With the growing popularity of BI (Business Analytics) in today’s competitive world, felt it important or at least of value to discuss our ole friend Heisenberg and his involvement in modern analytical modeling as our friends in the science communities have been dealing with him for some time now and why should they have all the fun, right?
Now don’t worry as my intent here is not to delve into a full blown dissertation of the “Heisenberg Uncertainty principle“, however we will give you just enough of it to apply it to your “analytics” thinking and toss out a few cool ideas at the water cooler Monday morning to get your coworkers to look at you in a different light.
So in short what Heisenberg (a physicist) said is you cannot measure “both” the “direction” and “motion” (speed) of a quantum particle “accurately“. The key words here for our discussion are “both” and “accurately“. Ok so what does this mean to me your asking yourself? Well let’s pull ourselves out of the quantum world for a moment, and return to our practical one to see how things work.
Here, you’re driving down the road (this is a thought experiment only please do not actually do this) in your band new shinny red car. Here if you would imagine for me that you’re focused on the speedometer for a second. Now how fast are you going? Oh, by the way you need to maintain that speed within a 1/8 mile an hour range for your total trip too.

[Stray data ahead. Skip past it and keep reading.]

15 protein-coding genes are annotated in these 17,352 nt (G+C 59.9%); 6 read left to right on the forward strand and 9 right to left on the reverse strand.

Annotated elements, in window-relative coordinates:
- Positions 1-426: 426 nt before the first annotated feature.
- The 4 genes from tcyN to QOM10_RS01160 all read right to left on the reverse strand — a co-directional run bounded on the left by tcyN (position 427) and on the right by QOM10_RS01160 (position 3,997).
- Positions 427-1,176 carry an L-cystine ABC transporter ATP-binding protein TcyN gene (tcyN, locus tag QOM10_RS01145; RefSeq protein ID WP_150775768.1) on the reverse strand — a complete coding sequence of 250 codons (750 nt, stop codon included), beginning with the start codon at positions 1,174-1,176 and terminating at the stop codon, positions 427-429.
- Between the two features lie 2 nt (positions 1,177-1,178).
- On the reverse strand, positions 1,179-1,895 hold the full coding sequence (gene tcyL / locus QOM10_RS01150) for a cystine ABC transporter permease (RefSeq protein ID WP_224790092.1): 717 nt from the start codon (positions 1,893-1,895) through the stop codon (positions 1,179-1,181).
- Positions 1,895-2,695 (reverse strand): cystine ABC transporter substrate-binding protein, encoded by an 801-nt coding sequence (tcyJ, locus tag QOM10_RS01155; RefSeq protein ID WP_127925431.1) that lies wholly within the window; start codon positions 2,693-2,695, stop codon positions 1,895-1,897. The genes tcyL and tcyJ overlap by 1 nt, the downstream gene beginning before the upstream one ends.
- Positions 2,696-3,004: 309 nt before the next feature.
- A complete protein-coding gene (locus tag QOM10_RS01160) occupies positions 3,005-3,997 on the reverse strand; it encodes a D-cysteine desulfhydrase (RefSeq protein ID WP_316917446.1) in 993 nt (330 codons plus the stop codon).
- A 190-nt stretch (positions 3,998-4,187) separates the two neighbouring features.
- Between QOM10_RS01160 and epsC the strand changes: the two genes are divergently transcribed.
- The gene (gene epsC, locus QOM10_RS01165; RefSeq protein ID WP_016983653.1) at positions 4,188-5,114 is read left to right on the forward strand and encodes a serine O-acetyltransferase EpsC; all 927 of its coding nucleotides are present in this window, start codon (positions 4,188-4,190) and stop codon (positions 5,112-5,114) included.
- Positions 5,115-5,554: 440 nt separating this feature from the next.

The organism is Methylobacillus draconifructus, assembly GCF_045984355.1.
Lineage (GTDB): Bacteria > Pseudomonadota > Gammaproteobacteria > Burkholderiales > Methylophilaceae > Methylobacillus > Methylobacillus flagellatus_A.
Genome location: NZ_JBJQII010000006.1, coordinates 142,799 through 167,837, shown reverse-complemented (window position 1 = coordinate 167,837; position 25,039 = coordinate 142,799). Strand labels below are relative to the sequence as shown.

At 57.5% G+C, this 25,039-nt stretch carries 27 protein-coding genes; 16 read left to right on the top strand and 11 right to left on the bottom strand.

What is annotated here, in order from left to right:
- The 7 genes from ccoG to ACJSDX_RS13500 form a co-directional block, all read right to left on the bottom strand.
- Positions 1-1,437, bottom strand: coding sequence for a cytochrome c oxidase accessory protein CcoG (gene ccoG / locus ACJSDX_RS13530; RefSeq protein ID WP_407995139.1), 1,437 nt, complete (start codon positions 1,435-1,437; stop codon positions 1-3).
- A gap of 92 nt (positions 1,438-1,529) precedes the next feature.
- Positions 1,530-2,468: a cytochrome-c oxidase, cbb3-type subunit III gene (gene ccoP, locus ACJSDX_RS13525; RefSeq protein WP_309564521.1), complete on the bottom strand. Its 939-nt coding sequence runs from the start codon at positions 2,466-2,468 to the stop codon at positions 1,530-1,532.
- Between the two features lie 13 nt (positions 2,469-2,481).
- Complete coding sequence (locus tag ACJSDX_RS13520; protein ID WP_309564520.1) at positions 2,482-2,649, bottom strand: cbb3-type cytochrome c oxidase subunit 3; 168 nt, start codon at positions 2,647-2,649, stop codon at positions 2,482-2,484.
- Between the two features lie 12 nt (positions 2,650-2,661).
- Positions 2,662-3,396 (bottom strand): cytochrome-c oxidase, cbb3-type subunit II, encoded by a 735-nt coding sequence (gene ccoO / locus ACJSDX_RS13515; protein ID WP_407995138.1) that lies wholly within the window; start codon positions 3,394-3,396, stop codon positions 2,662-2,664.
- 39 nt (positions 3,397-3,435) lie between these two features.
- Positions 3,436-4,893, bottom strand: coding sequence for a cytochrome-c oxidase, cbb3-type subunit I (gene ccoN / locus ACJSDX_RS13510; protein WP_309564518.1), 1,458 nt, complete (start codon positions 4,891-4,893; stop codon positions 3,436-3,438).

Now lift your gaze up from the speedometer and look over at the GPS affixed to your windshield and note what direction are you going? Ok, now hold that heading within less than one tenth of a degree (keep in mind you still have to drive the car too).
Ok, let’s hop back, how fast are you going now? Bet dollars to donuts that you’ve drifted from your goal haven’t you? Be honest about it. So in very simple terms you see the complexity of this along with the challenges it creates even at the macro level. Those cynics out there are now saying “Yea that little bit who cares! That’s rounding error on petty cash, go away boy your bothering me”.
However what if you’re piloting a jetliner, a little bit sure does count and the key ingredient to success is picking what is your focus. As the airline pilot is more concerned with the area at this small target (think of the precision for a trans-oceanic flight to hit little a strip of runway halfway around the world) then arriving on the second.
The moral of this story is the first rule; know what is of primary value in the datasets. As data will bring with it a form of “duality” (two interrelated values) when associated with multiple data elements. As this Raises the second important axiom related to this discussion as my Texan friends like to say, “don’t chase two horses as you will not catch either“…